UKCS oil and gas fiscal framework: is it fit for purpose?
Making the most of the UKCS
The United Kingdom Continental Shelf (UKCS) fiscal framework is perceived by industry as an unpredictable, unstable and complex regime, according to Deloitte’s oil and gas survey.
As the UKCS matures, challenges mount and urgent and wide-ranging industry reform is necessary. Getting the fiscal regime right is vital but the changes must be made in the context of Sir Ian Wood’s UKCS Maximising Economic Recovery Review (Wood Review).
The key challenges of the current fiscal system and potential fiscal levers to address these challenges in the UKCS are highlighted in Deloitte’s Making the most of the UKCS – The oil & gas fiscal framework: Is it fit for purpose? report.
Challenging fiscal environment
The concern is that the following issues with the current framework will diminish the attractiveness of the basin to international investment, which is critical for the basin’s future:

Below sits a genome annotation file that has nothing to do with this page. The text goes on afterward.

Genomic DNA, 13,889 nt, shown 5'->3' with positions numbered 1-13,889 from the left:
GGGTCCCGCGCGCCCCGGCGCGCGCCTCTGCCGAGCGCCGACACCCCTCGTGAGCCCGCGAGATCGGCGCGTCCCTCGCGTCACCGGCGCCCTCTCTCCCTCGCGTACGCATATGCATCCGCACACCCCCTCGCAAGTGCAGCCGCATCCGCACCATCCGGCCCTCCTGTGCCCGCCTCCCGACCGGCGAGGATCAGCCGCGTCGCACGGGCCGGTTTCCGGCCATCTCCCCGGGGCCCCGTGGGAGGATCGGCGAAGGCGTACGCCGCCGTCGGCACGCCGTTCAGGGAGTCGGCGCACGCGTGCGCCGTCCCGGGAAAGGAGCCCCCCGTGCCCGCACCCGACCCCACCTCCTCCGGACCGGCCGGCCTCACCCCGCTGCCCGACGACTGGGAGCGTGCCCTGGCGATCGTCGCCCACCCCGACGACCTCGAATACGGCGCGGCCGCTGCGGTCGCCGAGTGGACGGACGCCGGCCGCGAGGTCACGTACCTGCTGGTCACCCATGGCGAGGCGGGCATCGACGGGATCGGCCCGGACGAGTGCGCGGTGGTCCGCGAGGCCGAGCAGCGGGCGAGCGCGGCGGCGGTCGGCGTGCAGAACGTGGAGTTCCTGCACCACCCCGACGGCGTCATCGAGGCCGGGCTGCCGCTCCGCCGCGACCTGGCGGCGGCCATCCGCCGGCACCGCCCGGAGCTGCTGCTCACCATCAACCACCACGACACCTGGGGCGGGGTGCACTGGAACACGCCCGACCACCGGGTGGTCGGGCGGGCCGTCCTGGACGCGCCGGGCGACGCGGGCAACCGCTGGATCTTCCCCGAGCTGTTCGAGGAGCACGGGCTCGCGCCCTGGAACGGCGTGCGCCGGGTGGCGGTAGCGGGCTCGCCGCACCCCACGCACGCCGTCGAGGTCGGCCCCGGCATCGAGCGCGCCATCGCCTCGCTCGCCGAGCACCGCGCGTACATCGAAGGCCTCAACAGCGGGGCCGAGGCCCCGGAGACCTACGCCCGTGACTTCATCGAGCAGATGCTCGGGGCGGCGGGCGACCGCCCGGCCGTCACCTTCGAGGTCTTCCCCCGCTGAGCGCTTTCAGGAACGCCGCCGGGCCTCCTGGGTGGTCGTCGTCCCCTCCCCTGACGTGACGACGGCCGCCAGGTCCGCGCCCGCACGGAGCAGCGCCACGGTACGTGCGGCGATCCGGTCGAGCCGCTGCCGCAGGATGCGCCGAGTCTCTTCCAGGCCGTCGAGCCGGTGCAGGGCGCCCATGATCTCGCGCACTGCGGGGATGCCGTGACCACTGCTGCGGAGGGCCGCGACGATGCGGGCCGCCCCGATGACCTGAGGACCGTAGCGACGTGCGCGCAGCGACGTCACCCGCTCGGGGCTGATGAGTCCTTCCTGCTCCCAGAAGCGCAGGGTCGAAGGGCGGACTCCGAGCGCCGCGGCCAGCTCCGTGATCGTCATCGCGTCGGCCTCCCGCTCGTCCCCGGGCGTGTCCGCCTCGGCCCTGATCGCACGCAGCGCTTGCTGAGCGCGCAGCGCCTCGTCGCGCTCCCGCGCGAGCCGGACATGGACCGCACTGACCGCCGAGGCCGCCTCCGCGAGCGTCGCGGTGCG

- High levels of taxation
- Lack of stability
- Complexity of the regime
- Lack of support for new entrants and for stimulating industry collaboration.
Potential fiscal levers
The survey results show some potential actions that could bring material benefits to HM Treasury and the companies operating in the UKCS:
- Reduce headline tax rates to new/more generous field allowances
- Use cash back to incentivise exploration and appraisal in the UKCS
- Retain the 100% first year capital allowances
- Consider easing on taxation of infrastructure to facilitate changes in ownership
- Keep gas subject to the same tax rules as upstream oil to avoid unnecessary complication.
Responding to the UKCS mature basin challenges will require close collaboration between the government and the industry. In addition, specific sector strategies on infrastructure, exploration and regional cooperation identified in the Wood Review will also need to be addressed.
The next two years will be crucial for the oil and gas industry. Although the Scottish independence vote is now cast, there remain a number of macro uncertainties that will all affect the future of the North Sea. While the size of the price is still substantial, actions that HM Treasury, OGA and the industry take now will have a major impact on the pace of the basin’s decline.
The Deloitte oil and gas survey was originally conducted for a presentation by Roman Webber, UK Leader – Energy & Resources Tax, at the Oil & Gas Industry Conference in Aberdeen on 12 June 2014.